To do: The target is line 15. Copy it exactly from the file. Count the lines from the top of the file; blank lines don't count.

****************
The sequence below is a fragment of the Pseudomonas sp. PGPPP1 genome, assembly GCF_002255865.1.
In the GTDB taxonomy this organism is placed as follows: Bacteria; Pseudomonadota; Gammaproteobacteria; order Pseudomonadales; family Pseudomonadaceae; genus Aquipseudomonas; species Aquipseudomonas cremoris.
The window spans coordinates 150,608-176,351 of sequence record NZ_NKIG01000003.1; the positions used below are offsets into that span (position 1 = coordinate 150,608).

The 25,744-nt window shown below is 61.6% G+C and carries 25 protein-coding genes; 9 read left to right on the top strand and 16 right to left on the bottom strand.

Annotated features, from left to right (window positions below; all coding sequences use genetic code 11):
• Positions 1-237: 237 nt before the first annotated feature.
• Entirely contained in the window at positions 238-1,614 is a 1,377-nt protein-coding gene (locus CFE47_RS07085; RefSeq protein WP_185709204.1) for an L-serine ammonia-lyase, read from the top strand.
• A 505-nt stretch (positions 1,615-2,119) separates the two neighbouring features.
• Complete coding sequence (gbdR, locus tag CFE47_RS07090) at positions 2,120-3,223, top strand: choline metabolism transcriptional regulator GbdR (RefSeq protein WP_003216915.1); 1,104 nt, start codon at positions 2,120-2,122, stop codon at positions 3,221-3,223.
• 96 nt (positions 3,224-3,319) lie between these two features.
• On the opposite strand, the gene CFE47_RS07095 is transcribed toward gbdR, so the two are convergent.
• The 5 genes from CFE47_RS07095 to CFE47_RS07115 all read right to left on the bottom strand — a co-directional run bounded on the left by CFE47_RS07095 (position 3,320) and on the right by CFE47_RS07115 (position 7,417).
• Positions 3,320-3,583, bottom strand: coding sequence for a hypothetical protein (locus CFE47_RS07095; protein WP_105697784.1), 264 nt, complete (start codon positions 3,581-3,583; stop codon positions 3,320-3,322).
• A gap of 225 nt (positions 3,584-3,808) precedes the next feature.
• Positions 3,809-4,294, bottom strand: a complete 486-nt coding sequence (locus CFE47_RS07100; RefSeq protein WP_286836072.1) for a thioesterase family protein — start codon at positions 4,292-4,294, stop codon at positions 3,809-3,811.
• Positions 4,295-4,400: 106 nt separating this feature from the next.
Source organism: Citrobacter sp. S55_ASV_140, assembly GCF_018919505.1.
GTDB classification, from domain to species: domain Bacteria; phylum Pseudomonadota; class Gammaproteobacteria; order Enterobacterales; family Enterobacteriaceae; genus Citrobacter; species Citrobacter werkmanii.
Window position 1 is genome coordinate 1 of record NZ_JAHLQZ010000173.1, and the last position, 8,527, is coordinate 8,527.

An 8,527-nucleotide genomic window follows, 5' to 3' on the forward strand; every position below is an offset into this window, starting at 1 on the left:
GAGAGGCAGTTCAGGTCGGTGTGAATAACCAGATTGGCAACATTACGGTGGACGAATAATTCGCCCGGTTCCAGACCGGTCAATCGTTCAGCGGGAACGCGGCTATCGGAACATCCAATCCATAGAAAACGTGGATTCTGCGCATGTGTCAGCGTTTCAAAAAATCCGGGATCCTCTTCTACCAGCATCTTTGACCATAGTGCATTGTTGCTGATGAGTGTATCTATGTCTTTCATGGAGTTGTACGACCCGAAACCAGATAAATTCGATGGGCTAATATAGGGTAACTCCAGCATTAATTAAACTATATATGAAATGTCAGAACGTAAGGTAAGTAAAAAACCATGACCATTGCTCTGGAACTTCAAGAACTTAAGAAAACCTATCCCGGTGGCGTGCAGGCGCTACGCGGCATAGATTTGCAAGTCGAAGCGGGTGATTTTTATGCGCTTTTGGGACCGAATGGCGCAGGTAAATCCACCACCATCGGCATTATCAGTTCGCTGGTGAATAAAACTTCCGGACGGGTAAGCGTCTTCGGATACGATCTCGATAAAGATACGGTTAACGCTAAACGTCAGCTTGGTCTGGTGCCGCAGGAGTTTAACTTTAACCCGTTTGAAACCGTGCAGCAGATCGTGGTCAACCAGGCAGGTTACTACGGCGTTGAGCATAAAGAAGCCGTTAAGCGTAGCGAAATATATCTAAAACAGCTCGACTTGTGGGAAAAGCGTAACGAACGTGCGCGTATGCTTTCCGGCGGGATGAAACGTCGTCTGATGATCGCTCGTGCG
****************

• Positions 3,809-4,294, bottom strand: a complete 486-nt coding sequence (locus CFE47_RS07100; RefSeq protein WP_286836072.1) for a thioesterase family protein — start codon at positions 4,292-4,294, stop codon at positions 3,809-3,811.